If anyone was going to shoot a remake of the classic 1950s juvenile delinquent movie A Blackboard Jungle, and there was no age restriction at the high-school (which never seemed to be a huge concern anyway), 25-year-old Birmingham, Alabamba, native Dan Sartain would be at the top of the cast list. When this bequiffed, guitar-toting minstrel with the pallor of Caspar the Ghost faces down a pistol-packin’ rival on the revved-up rockabilly cut “Gun vs Knife” and defiantly shouts: “If he wants to tell him bring it on”, man, you better believe it. In fact, this sophomore release from the self-proclaimed “Ivory Godfather”—with its seriously good set of reverb-drenched numbers that flows seamlessly between waves of rolling surf guitar, mid-‘60s garage-punk. and briefly swings on down south-of-the-border with the help of Mariachi band Real de San Diego (on the much covered “Besa Me Mucho”)—could easily be used as the soundtrack.
Compared to his raw rock ‘n’ roll debut, Dan Sartain vs the Serpientes, which comes on like a bump-and-grind ‘60s stripclub house-band with a penchant for Pebbles compilations and largely recorded on a four-track, Join Dan Sartain is a more polished and tighter affair. This time the album was recorded piecemeal between Liam Watson’s London-based studio, Toe Rag, famous for sessions by the likes of sultry Medway garage singer Holly Golightly and the White Stripes, and San Diego, where Dan Reis, frontman/guitarist with the now defunct Rocket from the Crypt and founder of Swami Records (it was a chance encounter at a Crypt gig in a Nashville punk club that Sartain offered up a demo tape to Reis and was duly signed), helps to provide a little post-punk gloss to the authentic retro sounds this garage rebel kicks out, righteously aided by some frenetic drumming courtesy of Raj Parmely.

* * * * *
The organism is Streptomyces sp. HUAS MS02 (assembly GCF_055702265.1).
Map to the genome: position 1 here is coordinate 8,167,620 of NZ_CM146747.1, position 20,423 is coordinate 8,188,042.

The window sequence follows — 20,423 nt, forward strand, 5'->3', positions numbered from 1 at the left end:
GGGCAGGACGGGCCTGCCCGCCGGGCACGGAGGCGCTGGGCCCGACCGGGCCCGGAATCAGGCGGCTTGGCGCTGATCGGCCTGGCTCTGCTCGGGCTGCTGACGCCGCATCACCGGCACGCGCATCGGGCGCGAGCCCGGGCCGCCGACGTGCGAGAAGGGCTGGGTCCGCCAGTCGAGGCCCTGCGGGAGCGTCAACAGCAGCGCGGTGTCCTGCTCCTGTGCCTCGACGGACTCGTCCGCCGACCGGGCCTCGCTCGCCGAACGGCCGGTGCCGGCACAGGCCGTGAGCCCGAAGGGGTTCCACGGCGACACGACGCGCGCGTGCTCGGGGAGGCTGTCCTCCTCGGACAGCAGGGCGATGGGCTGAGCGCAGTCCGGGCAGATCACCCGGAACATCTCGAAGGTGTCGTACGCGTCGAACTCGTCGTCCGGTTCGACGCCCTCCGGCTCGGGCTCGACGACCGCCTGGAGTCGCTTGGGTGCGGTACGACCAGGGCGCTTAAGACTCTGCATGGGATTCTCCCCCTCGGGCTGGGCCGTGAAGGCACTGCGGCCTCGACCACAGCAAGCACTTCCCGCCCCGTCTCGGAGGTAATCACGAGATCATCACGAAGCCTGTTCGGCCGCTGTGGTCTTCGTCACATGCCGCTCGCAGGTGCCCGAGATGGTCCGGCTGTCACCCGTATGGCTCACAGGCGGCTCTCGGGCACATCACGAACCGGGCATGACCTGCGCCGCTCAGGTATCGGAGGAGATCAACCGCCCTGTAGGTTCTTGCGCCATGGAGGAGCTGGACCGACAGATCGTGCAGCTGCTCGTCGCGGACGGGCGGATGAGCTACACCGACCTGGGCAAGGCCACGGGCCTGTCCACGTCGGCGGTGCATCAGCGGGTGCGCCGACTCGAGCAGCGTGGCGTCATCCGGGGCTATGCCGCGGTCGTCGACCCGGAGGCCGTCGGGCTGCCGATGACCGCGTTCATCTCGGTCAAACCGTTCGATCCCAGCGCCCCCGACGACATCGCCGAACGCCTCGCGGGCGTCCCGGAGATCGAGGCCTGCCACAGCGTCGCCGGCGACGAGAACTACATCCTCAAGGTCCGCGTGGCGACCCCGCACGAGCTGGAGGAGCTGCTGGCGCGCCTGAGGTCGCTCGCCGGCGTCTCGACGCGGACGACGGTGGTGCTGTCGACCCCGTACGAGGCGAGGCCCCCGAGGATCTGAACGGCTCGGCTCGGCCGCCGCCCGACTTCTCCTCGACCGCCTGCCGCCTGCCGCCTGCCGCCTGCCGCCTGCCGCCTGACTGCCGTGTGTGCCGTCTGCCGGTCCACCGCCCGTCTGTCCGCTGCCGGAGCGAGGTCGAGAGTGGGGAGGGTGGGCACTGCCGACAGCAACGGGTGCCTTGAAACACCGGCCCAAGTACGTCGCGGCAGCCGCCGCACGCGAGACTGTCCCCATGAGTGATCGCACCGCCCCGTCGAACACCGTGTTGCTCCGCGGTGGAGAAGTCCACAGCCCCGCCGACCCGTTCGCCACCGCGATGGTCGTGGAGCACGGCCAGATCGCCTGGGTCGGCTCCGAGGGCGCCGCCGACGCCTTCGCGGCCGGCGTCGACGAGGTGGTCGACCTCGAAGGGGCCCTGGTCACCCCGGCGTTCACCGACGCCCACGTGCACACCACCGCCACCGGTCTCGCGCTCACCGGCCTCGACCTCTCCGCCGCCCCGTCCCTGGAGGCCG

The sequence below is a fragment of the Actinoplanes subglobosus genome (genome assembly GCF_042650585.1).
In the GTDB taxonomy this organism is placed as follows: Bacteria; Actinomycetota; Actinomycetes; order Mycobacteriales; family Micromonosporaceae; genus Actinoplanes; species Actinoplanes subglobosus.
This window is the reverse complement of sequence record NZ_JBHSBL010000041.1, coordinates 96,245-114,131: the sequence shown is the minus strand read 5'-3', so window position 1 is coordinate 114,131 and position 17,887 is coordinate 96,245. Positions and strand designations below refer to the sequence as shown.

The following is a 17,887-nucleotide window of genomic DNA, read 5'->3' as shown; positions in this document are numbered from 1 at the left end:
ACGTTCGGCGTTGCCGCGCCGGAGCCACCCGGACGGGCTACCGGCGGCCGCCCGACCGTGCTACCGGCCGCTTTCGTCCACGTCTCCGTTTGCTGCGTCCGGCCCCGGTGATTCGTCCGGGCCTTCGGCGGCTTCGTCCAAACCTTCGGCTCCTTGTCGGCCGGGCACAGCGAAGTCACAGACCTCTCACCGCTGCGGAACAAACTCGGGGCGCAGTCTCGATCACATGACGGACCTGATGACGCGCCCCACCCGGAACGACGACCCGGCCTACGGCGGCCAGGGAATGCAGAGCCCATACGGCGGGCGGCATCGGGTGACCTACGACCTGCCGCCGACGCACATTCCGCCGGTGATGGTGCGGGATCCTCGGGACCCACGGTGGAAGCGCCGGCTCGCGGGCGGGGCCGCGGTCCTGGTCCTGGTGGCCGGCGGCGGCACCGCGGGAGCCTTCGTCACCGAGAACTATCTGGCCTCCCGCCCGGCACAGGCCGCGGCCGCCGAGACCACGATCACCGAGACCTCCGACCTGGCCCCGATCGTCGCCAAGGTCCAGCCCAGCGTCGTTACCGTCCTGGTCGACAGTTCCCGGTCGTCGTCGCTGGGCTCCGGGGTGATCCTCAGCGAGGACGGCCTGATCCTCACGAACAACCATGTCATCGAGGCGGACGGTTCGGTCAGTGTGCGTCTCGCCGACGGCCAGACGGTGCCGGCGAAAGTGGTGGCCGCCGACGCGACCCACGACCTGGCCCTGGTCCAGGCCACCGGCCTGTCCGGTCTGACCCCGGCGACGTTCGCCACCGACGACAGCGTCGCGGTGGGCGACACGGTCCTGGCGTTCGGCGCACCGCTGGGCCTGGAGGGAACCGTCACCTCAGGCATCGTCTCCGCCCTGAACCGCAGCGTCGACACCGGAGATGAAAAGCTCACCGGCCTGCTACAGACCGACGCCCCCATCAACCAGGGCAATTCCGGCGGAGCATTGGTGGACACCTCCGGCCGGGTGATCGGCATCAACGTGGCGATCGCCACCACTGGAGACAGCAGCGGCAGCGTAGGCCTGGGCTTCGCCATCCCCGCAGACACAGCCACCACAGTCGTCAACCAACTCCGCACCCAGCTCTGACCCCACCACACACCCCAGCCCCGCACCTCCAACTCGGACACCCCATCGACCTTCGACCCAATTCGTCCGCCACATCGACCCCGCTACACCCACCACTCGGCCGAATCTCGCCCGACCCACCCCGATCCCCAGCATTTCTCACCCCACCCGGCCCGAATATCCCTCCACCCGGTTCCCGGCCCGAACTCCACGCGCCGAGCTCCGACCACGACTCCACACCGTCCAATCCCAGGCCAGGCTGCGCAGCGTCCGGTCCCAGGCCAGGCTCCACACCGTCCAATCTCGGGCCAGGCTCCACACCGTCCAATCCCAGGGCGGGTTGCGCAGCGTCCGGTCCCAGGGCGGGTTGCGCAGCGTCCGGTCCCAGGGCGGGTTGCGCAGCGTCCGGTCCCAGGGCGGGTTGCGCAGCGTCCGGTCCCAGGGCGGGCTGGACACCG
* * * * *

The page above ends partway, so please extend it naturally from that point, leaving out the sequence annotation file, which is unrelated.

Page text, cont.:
And it’s this bombastic duet of feral guitar and thunderous drums that provides the backbone to the Sartain sound. Opener “Drama Queens” sets the tone with its solitary tale populated by “mama’s boys, dirty fiends and filthy whores”. But it’s on the next track, “Totem Pole”, that you know a large part of this boy’s heart belongs in the ‘50s, with a Duane Eddy-style guitar twang buoyed along by echoes of a Sandy Nelson drum roll that complements the love-lorn lyrics perfectly. Shades of Eddy’s mentor and producer Lee Hazlewood pop up on whimsical story-songs like “Flight of the Finch”, about, well, the flight of a finch, and the rock ‘n’ roll crooner “Young Girls”, replete with lines like “Those silly boys you’re with they look like Young Republicans”. Ouch.
But then he starts to get serious and takes the political bull by the horns on both “Thought It Over”, a catchy hook-laden tune which serves as a foundation for a heartfelt critique about high level government corruption, and the amusing acoustic ballad “The World Is Gonna Break Your Little Heart”, which uses the Everly Brothers’ “Walk Right Back” as the template for some outstanding pessimistic lyrics like “They never say the game is rigged / Just the world’s so small and you’re so big”, finally coming to the conclusion that “No one wants to teach these classes / So they fit you up with rose color glasses”.
Meanwhile, the rest of the album is pretty much split down the middle. There’s a return to the cavernous twang of the ‘50s with the single “Replacement Man”, followed by a searing piece of scratchy, amplified guitar distortion that leads into “Hangers On”, a slice of good old rock ‘n’ roll reminiscent of Chuck Berry or Bo Diddley at the height of their powers. The vibrant sounds of garage-punk can be heard in the pulsating rhythms of “I Wanted It So” and in the swirling psych-percussion on “Second Coming”, with its biblical theme and echoing vocals.
When Sartain was asked recently how he discovered the earlier music that so obviously inspires him, he replied: “Well, my parents were kind of hippies, you know.” What’s a rebellious kid supposed to do in those circumstances.
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